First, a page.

Vietnamese troops stand at attention while listening to Philippine military officials before the start of their Friendship Games at Northeast Cay in the disputed East Sea on May 27, 2015. Vietnamese and Philippine troops played soccer and sang karaoke on an East Sea island in May in a sign of the growing security ties between the two Southeast Asian nations most at odds with Beijing over the contested waterway. Photo: Reuters
Vietnam said on Thursday that China had detained 17 Vietnamese fishermen and their two fishing boats, but so far has only released the crews and one vessel.
"Vietnam demands that China immediately and unconditionally release the [other] fishing vessel,” Vietnamese Foreign Ministry spokesman Le Hai Binh said at a press briefing Thursday.
The Vietnamese embassy in China said June 19 that China had confirmed the arrest of 17 fishermen and two fishing vessels hailing from the north-central province of Quang Binh.
Four Chinese vessels, including a navy one, on June 6 intercepted and captured the Vietnamese boats and their crews as the latter were in waters 10 nautical miles southwest of the coast of China's Hainan Island.
Binh said Thursday that after the incident, the foreign ministry had asked its embassy in Beijing to work with relevant Chinese agencies to demand that they release the fishermen.
All 17 fishermen and one vessel have returned home safely, Binh said.
He said the ministry was also verifying information that the Chinese authorities had compelled the Vietnamese fishermen to sign a document acknowledging China’s self-proclaimed sovereignty over the East Sea, the Vietnamese term for the South China Sea.
China routinely outlines the scope of its territorial claims through maps featuring a “nine-dash line” that encircles about 90 percent of the 3.5-million-square-kilometer resource-rich East Sea. The maps flew in the face of competing claims from four members of the Association of Southeast Asian Nations (ASEAN) -- Vietnam, the Philippines, Malaysia, and Brunei -- and drew international condemnation.
The latest arrest came on the heels of Vietnamese allegations that China had attacked its fishermen in three separate incidents in the East Sea since early June.
Vietnam accused China of intercepting its vessels and fishermen, seizing their catch and fishing equipment, and using water cannon to drive away a Vietnamese fishing boat.
On Thursday, Binh, the Vietnamese foreign ministry spokesman, also demanded that China halt its massive land reclamation projects in the Spratly islands in the East Sea that has been underway over the past two years and further pitted Beijing against its Asian neighbors.
But the call has appeared to fall on deaf ears, as always.
Chinese Foreign Ministry has said that the reclamation projects on seven reefs and atolls will be completed soon and will follow up with building infrastructure for military and civilian purposes.
Between the devil and deep blue sea
In May, Vietnam protested and dismissed China’s annual two-and-a-half ban on fishing ban in the East Sea, saying violates Vietnam's sovereignty over the Hoang Sa (Paracel) island chain.
The municipal administration of Haikou in Hainan, China’s southernmost province, on May 16 clamped the annual ban in northern part of the East Sea. The affected areas, stretching to the waters between Guangdong and Fujian provinces, entail the Paracel island chain, which China took from Vietnam by force in 1974 and the Scarborough Shoal, a disputed reef in the Spratly Islands China has seized control since 2012, and the Gulf of Tonkin.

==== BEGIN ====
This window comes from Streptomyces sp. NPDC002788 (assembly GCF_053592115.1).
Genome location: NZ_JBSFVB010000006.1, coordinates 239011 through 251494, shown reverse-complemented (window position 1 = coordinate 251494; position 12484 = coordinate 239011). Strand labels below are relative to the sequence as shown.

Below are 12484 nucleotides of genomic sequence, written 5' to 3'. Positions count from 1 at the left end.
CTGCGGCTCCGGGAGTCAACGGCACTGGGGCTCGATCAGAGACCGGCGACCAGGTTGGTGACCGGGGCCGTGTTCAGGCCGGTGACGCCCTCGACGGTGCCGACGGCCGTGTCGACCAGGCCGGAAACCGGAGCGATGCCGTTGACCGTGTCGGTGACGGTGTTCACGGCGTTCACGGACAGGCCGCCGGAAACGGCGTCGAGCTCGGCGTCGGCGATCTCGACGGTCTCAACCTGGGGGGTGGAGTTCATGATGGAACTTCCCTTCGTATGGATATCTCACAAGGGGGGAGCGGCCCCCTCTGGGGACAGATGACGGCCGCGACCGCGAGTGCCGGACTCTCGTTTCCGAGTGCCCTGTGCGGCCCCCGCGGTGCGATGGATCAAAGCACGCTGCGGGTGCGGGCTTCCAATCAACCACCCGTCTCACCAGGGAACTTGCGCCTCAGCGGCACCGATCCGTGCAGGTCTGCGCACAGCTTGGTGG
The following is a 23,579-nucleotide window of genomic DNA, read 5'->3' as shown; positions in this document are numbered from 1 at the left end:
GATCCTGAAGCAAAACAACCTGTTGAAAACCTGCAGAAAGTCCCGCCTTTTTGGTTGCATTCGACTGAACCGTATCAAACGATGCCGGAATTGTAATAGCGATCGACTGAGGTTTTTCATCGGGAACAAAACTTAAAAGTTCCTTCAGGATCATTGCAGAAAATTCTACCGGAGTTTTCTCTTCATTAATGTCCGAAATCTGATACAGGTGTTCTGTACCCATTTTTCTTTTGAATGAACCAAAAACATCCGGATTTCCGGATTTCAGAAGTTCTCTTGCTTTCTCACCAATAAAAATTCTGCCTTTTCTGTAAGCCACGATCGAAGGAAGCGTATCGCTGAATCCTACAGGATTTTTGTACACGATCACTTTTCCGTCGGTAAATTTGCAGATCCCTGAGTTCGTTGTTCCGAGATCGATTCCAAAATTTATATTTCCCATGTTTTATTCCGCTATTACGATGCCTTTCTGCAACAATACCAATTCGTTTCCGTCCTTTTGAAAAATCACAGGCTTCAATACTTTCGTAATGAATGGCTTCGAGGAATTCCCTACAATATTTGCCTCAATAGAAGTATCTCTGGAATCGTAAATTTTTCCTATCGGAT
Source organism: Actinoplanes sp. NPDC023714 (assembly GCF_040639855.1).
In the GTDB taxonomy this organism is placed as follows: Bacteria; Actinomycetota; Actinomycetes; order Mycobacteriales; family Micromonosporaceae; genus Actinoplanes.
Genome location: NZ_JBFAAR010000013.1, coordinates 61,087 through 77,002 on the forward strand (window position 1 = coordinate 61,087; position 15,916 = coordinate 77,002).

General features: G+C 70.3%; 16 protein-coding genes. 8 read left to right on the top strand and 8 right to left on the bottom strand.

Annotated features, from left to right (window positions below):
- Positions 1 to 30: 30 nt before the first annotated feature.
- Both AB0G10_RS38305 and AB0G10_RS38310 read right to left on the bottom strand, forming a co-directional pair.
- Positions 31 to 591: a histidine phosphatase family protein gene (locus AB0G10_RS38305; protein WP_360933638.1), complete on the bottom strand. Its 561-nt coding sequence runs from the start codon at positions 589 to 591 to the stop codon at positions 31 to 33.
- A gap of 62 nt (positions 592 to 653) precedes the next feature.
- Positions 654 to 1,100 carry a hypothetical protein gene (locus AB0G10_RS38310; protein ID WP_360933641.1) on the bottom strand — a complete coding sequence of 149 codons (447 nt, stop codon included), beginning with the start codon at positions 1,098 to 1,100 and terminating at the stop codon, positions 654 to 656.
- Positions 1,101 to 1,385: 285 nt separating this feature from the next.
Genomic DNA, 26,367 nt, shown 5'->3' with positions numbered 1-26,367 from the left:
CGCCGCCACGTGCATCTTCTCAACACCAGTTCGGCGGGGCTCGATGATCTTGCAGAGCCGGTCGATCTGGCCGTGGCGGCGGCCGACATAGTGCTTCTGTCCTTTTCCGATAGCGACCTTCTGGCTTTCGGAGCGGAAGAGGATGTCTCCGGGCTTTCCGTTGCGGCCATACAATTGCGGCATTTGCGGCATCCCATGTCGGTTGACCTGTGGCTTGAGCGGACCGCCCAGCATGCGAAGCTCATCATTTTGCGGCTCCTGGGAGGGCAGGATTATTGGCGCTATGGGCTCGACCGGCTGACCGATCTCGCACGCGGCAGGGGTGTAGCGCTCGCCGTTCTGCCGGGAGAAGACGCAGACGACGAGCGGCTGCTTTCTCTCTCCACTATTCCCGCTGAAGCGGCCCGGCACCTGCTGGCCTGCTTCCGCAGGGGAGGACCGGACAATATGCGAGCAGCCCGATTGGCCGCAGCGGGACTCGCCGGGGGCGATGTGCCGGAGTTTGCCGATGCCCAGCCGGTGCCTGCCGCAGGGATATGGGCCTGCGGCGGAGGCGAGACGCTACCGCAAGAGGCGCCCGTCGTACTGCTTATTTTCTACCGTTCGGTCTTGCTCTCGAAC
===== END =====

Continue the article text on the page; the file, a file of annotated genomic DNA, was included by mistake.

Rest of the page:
The ban, which was introduced in 1999 and will last until August 1, applies to both Chinese and foreign boats fishing in the area.
China has said the ban is aimed at protecting marine resources and promoting environmental awareness among fishermen. That is also China’s “international responsibility and obligation,” its foreign ministry said.
But analysts do not buy into this.
“Like every nation, China has a responsibility under international law to protect he ecological health and fish stocks in its waters, especially migratory fish on which neighboring states also reply. But that obligation is supposed to be fulfilled in consultation with neighbors, not arbitrarily,” Gregory Poling, a Southeast Asia analyst at the Washington-based think tank Center for Strategic and International Studies, told Thanh Nien News.
“And it is certainly not within China’s legal rights to enforce a fisheries ban in waters over which there is an active dispute. Even more worrying is that the ban includes at least some of the waters in the Gulf of Tonkin on which China and Vietnam reached a fisheries agreement in 2000,” he said.
Analysts say for the Vietnamese government, ignoring China’s fishing ban and insisting that its fishermen have a right to do so is important because it allows Hanoi to point out that it has consistently objected to, an certainly has never recognized, Chinese jurisdiction in these disputed waters. For Vietnamese fishermen, this is simply a matter of economic necessity.
In July 2014, Vietnam's Prime Minister Nguyen Tan Dung promised to make VND4.5 trillion ($206 million) available to help Vietnamese fishermen build better fishing boats to protect themselves from Chinese attacks and other threats.
But given that hundreds of Vietnamese fishermen and their crews have fallen prey to China's increasingly aggressive patrols around the disputed islands in the East Sea over the past years, they are proving yet again extremely vulnerable to future harassment or attacks by the Chinese.
“Why should we expect some new behavior from China?” said Zachary Abuza, a US-based analyst.